Traceroute is a network diagnostic method by which a system can try to determine the intermediate routing devices between it and a remote system. Implementations exist for all operating systems. The method generally relies on sending Internet Control Message Protocol (ICMP) messages or User Datagram Protocol (UDP) datagrams with incrementing Internet Protocol (IP) time to live (TTL) values. Some custom implementations use TCP, as it is the IP TTL value which is the key to the method. For more on how traceroute works, please consult a networking book.

Zeek ships with a script that tries to identify traceroute activity. The script tracks ICMP time exceeded messages indicating low TTL values.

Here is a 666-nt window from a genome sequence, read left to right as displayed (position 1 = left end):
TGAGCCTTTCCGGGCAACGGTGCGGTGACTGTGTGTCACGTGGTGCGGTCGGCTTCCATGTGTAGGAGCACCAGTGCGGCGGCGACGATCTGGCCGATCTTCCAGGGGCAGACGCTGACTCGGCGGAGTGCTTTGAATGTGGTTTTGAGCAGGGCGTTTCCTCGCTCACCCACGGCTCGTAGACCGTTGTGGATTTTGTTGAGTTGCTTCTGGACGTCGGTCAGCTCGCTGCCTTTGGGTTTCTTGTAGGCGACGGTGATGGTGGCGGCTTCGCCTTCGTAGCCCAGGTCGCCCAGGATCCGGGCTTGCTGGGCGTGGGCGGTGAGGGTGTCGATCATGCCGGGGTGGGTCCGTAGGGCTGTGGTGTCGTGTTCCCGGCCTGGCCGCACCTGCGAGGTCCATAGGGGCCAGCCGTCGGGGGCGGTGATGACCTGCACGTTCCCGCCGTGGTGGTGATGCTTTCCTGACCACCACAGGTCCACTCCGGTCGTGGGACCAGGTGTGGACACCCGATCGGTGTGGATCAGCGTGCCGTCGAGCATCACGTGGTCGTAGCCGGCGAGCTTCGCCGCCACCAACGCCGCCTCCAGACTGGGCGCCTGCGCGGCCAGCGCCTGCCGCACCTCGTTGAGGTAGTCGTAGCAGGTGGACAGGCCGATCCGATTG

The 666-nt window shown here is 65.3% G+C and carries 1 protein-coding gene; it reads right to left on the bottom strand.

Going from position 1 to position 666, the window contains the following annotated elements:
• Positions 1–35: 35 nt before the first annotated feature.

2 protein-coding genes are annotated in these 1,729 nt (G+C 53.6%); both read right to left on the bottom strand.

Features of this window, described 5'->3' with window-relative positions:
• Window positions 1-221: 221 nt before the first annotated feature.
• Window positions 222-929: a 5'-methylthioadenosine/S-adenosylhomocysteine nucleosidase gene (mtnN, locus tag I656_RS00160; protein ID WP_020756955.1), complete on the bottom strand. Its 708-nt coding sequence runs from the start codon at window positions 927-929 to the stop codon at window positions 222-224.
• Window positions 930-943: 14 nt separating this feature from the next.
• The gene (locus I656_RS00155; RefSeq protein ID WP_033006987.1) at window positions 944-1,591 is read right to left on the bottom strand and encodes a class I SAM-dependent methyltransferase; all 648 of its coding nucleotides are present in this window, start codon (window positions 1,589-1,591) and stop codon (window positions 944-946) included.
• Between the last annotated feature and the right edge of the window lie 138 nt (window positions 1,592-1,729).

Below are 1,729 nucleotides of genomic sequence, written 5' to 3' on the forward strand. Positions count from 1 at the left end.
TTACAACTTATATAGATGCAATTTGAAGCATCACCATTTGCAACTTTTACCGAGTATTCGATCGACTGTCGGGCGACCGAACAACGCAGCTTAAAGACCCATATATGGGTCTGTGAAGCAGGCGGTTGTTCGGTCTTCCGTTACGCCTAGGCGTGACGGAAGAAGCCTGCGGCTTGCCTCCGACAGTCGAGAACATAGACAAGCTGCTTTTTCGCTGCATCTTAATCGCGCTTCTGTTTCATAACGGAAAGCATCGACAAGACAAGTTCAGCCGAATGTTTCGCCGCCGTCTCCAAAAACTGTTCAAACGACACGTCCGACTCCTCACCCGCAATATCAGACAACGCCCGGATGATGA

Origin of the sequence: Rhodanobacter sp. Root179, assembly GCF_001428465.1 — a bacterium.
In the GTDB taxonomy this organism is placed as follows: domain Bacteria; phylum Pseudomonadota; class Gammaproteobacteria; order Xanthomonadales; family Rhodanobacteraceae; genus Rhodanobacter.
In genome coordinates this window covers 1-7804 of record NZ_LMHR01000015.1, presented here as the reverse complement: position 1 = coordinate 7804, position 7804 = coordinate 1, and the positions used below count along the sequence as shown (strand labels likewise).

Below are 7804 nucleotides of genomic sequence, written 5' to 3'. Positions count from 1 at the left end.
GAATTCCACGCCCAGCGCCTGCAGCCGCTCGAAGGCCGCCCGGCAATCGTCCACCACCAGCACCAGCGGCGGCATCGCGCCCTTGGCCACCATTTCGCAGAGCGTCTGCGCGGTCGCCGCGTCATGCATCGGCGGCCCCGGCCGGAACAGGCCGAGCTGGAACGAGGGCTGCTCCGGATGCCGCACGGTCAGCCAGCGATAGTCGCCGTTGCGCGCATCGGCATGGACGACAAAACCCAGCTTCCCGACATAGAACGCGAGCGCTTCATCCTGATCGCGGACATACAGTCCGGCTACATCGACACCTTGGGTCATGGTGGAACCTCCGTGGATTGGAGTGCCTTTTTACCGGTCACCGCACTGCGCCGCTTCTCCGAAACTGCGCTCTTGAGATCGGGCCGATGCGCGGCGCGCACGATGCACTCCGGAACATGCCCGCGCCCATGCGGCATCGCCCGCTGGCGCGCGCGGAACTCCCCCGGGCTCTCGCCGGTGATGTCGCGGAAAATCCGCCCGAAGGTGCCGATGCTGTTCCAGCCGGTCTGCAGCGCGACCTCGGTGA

For full details on each field in the traceroute.log file, please refer to Traceroute::Info.


The traceroute.log only contains four fields. Here is an example excerpt:


Beyond the timestamp, source IP address, and destination IP address, the only remaining field is the protocol, proto. This field indicates the protocol that was used by the traceroute program. In the second entry, traceroute used ICMP. In the other three cases, traceroute used UDP.


The traceroute.log may not be enabled by default on your Zeek installation. It is useful if you want to identify systems using the method to try to enumerate routing devices between the initiator and the target.